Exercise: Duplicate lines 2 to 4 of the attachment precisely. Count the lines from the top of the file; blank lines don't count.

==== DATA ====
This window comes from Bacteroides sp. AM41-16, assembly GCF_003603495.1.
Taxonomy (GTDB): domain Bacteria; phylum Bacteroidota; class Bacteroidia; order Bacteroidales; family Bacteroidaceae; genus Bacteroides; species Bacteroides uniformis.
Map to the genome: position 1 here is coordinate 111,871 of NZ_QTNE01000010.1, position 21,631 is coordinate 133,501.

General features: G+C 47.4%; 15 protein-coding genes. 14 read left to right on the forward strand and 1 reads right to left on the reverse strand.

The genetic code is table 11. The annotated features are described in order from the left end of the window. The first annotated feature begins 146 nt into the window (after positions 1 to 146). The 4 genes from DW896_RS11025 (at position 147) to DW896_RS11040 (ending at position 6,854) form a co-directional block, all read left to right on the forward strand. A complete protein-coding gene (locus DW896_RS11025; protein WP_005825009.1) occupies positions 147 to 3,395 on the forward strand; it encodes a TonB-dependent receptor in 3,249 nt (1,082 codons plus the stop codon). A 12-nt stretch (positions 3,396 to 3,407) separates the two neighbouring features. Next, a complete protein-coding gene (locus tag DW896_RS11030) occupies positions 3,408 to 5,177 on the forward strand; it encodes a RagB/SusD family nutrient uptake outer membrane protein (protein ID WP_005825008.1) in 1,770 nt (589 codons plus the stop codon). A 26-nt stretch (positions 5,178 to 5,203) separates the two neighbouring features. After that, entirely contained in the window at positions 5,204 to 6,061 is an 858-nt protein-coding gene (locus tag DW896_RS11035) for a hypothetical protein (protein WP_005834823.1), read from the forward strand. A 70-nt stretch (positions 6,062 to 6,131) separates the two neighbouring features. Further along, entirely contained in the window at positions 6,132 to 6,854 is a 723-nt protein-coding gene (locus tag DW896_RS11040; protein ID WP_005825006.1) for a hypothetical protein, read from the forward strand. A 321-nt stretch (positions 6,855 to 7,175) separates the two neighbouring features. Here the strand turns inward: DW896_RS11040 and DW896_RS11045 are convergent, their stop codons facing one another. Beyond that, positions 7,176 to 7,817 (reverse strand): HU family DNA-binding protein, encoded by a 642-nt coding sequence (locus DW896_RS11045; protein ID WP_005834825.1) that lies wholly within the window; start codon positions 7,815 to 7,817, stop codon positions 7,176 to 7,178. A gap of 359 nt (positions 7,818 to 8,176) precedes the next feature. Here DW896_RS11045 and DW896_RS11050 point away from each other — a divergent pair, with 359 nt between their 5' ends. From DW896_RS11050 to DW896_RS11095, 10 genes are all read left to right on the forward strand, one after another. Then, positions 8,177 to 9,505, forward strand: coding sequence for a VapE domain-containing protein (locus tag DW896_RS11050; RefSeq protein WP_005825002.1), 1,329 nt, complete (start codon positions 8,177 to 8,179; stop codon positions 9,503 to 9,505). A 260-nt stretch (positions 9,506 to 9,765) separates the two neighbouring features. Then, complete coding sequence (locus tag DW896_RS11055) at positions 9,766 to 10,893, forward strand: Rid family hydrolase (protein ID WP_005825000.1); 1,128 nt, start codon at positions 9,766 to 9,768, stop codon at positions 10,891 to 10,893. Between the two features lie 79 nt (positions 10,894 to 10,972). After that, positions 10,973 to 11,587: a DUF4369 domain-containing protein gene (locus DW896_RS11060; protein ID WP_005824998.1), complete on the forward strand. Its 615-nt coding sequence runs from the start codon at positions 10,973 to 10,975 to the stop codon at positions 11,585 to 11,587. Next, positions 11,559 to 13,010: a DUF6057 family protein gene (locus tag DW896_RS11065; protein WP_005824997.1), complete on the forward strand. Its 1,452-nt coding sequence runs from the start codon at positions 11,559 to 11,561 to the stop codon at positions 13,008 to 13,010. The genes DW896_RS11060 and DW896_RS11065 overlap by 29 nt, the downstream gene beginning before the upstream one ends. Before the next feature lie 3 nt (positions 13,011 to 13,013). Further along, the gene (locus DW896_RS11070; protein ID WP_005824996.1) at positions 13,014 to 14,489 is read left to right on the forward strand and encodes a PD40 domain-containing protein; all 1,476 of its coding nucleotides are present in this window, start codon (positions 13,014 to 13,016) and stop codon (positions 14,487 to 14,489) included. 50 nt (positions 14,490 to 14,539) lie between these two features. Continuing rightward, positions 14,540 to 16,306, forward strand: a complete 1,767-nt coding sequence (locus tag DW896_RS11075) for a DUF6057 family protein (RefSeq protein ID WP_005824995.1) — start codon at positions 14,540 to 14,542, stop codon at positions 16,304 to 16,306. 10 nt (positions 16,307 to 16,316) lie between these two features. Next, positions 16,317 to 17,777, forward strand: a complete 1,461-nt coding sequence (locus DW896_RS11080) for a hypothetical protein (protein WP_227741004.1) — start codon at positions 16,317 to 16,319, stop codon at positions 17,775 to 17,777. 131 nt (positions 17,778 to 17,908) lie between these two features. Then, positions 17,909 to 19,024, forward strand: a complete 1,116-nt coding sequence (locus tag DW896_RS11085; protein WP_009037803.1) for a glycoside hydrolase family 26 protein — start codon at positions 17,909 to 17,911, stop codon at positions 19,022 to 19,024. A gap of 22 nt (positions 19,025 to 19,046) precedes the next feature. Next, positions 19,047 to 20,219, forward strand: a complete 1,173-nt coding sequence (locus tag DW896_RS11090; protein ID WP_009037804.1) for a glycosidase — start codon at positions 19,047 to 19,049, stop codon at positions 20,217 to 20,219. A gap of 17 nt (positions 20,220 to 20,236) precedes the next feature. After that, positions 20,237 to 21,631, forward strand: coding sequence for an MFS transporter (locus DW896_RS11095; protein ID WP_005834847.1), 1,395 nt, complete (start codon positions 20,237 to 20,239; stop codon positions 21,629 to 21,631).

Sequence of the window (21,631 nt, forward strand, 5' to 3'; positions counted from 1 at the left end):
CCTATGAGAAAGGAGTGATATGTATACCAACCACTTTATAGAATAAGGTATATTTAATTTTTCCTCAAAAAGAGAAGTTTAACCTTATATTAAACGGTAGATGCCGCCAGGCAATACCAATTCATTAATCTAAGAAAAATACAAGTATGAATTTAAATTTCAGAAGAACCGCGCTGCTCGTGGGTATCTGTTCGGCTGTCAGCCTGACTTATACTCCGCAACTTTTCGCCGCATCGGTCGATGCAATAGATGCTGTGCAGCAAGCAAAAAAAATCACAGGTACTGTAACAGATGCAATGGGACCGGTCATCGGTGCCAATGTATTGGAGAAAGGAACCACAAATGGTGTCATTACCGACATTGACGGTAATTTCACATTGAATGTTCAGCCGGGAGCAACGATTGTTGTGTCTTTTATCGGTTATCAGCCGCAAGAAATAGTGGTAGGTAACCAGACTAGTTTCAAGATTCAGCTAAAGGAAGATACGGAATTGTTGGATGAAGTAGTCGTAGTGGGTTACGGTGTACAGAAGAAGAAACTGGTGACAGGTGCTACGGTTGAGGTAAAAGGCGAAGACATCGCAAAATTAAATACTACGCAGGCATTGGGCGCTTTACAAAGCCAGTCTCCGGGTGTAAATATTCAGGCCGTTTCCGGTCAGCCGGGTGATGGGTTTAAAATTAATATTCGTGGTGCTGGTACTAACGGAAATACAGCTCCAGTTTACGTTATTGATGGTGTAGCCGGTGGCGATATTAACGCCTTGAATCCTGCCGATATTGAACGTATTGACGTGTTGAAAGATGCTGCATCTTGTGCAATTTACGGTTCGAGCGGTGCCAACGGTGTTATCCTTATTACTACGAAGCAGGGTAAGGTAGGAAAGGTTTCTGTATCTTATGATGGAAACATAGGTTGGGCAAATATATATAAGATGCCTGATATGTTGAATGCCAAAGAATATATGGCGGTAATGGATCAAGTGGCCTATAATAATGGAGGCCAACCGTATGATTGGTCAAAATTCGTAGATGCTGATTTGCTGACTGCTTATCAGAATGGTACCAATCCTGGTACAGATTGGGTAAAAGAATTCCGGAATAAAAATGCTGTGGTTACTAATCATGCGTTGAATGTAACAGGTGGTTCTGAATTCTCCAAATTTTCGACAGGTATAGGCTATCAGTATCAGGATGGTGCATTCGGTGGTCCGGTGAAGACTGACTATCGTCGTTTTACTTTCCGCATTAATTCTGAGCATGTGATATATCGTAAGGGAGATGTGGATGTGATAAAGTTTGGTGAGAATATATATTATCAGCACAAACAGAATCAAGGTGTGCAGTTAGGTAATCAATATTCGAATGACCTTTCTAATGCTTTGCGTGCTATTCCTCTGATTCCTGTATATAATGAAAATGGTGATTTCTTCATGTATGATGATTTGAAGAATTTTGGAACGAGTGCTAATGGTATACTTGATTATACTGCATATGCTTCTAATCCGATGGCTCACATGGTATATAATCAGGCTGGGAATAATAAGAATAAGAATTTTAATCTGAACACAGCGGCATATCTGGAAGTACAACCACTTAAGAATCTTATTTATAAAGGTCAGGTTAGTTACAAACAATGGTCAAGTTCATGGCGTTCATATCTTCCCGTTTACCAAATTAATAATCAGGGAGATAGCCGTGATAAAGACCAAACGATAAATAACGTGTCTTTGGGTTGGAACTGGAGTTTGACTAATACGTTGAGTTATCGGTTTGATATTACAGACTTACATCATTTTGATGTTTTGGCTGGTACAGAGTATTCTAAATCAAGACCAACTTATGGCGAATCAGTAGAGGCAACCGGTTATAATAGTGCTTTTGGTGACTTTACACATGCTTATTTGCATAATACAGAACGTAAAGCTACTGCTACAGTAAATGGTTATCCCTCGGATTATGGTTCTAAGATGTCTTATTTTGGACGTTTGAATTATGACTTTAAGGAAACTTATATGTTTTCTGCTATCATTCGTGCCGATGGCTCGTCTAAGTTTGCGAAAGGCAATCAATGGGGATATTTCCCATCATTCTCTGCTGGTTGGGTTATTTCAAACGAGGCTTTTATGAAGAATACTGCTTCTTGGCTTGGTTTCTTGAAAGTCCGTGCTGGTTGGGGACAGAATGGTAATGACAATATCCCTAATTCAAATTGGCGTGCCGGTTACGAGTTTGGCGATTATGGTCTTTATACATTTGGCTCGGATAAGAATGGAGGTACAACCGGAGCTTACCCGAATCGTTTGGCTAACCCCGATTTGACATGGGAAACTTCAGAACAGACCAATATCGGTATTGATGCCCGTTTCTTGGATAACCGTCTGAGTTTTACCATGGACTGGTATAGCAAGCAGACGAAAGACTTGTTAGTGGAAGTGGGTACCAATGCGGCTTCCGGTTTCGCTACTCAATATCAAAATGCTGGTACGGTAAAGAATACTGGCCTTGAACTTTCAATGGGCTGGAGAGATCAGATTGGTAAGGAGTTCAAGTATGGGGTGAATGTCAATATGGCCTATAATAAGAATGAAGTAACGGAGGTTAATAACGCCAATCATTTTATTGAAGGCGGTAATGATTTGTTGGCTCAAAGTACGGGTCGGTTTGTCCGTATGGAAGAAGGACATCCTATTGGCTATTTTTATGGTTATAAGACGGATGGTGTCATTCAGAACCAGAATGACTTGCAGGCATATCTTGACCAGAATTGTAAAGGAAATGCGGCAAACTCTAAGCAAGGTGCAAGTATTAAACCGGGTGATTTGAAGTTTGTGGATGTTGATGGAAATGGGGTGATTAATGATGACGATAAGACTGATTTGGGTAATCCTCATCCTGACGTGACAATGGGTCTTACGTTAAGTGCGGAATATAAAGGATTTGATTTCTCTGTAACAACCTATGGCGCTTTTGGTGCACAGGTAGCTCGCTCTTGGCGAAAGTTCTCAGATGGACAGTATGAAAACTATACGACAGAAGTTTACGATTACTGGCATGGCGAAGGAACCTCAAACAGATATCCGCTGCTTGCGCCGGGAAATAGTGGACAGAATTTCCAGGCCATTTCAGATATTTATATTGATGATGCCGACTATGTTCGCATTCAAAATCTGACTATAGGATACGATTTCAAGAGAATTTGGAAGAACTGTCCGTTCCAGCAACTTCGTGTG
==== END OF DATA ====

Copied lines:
Taxonomy (GTDB): domain Bacteria; phylum Bacteroidota; class Bacteroidia; order Bacteroidales; family Bacteroidaceae; genus Bacteroides; species Bacteroides uniformis.
Map to the genome: position 1 here is coordinate 111,871 of NZ_QTNE01000010.1, position 21,631 is coordinate 133,501.

General features: G+C 47.4%; 15 protein-coding genes. 14 read left to right on the forward strand and 1 reads right to left on the reverse strand.